A date represents a time period.  Agencies can represent dates using either calendar dates or week dates.  A calendar date is represented by the format YYYY-MM-DD.  YYYY is the year in the Gregorian calendar (e.g. 2014), MM is the month of the year falling between 01 (i.e. January) and 12 (i.e. December), and DD is the day of the month falling between 01 and 31.  A calendar date can be shorted to only reflect the month (e.g. YYYY-MM) or year (e.g. YYYY).  A week date is represented by the format YYYY-Www-DD.  Again YYYY is the year in the Gregorian calendar, W indicates weeks, ww is week of the year falling between 01 and 52, and DD is the day of the week with Monday being 01 and Sunday being 07.

Duration Representation

Duration is a component of time (e.g. one month or one year), and is represented by the format P[n]Y[n]M[n]D or P[n]W.  In this format, P indicates a time period, and [n] represents the number of components.  The Y, M, and D represent years, months, and days respectively.  W represents weeks.  (e.g. P2Y = two years, P5M = five months, P2Y6M = two years, six months, P10W = ten weeks, etc.).

Using a single date

A single date (e.g. 2014-06-30; 2014-06; 2014) should be used where the data was captured or is applicable to a single period in time, and no further updates are planned.

Using a time interval

A time interval is the intervening time between two dates represented by <start date>/<end date> (e.g. 2013-07-01/2014-06-30).  It should be used where data being published was collected over a period of time, and no further updates are planned.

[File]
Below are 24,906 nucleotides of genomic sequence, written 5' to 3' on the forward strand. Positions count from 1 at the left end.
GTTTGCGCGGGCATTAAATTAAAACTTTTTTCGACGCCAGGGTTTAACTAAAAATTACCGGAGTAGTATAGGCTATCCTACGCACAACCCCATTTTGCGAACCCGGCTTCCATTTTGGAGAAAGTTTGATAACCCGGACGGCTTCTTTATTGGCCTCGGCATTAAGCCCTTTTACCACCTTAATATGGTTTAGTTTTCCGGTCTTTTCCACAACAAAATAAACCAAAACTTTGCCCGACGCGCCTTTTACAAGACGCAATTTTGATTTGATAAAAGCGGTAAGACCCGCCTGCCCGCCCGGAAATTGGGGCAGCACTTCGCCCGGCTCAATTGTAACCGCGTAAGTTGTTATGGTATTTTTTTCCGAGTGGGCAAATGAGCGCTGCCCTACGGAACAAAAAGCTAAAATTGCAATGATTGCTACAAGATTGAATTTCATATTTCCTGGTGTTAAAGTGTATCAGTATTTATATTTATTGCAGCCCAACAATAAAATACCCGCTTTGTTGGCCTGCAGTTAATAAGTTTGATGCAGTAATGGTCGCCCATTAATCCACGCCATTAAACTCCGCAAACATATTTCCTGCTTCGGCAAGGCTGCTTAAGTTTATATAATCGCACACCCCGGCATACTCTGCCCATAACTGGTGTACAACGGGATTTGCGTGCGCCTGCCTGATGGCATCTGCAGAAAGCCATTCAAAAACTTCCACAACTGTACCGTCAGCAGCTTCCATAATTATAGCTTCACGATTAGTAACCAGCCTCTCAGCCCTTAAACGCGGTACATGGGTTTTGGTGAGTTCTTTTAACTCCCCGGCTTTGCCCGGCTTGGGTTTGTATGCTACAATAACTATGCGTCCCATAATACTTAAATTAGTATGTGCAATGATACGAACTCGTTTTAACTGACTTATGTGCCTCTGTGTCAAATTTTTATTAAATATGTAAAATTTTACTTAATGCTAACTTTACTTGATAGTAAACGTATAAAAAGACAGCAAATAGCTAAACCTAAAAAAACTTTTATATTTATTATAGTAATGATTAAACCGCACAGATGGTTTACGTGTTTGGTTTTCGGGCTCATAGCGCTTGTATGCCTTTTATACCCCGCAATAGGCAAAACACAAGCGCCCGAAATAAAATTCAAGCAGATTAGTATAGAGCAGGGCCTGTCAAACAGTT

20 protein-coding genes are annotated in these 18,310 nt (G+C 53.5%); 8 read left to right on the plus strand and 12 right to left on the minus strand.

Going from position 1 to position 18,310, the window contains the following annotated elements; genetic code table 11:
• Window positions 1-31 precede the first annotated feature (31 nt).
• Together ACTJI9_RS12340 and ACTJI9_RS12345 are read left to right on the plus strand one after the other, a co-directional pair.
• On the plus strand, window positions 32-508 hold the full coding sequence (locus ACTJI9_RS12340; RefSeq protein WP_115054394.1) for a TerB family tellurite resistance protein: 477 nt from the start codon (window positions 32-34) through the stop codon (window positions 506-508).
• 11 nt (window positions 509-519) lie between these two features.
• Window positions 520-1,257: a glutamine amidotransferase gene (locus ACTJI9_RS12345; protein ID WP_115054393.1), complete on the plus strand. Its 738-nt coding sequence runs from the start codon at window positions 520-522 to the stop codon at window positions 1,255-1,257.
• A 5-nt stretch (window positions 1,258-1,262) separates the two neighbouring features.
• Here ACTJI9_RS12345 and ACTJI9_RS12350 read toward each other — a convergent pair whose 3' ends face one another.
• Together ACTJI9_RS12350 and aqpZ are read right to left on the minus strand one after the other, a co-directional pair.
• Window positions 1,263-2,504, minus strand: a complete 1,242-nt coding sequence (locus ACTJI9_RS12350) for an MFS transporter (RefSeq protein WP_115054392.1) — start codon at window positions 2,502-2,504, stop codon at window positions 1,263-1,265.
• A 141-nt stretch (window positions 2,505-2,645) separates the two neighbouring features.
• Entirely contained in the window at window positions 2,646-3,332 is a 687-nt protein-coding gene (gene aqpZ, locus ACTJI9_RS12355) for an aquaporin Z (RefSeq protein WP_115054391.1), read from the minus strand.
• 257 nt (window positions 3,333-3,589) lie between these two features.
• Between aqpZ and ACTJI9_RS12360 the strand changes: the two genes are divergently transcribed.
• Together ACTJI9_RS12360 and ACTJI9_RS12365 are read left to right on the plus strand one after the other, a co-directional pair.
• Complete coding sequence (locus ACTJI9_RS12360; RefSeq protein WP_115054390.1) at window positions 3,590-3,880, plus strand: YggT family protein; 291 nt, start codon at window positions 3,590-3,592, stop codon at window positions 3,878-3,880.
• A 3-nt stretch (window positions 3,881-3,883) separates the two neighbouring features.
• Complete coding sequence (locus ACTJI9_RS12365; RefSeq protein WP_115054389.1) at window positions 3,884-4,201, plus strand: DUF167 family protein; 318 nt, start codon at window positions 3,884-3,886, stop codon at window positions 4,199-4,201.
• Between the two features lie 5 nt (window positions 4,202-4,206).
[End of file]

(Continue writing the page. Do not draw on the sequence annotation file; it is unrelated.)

Using a repeating time interval or duration

Repeating time intervals or duration should be used where the dataset will be updated on some periodic repeating interval.  Typically these are represented by R[n]/<start date>/<duration> or R/<duration>.   R indicates a repeating interval, and [n] represents the number of repetitions (e.g. R12/2013-01/P1M – Data is updated monthly 12 times starting January 2013).  If the [n] is not included, the number of repetitions is unbounded (i.e. endless) (e.g. R/2010/P1Y – means data is updated annually starting in 2010 and continuing through present).


Provides the name of the geographic place of which the dataset is related.  Agencies should use names of geographic features provided in the USGS Geographic Names Information System (e.g. Iowa; Muscatine County, IA; Des Moines, IA; Rathbun Lake, Appanoose County, IA; Big Creek State Park, Polk County, IA; Walnut Township, Madison County, IA).  Multiple geographic places can be entered, where appropriate, and should be separated by a semicolon.



Provides information related to missing or incomplete data that would prevent users from being able to effectively aggregate and compare values.  This could be either the result of data quality issues, or due to the need to protect confidential data.  Agencies should also highlight any items that the public may perceive to be in the data (e.g. State of Iowa Expenditures do not include expenditures made by Regents institutions).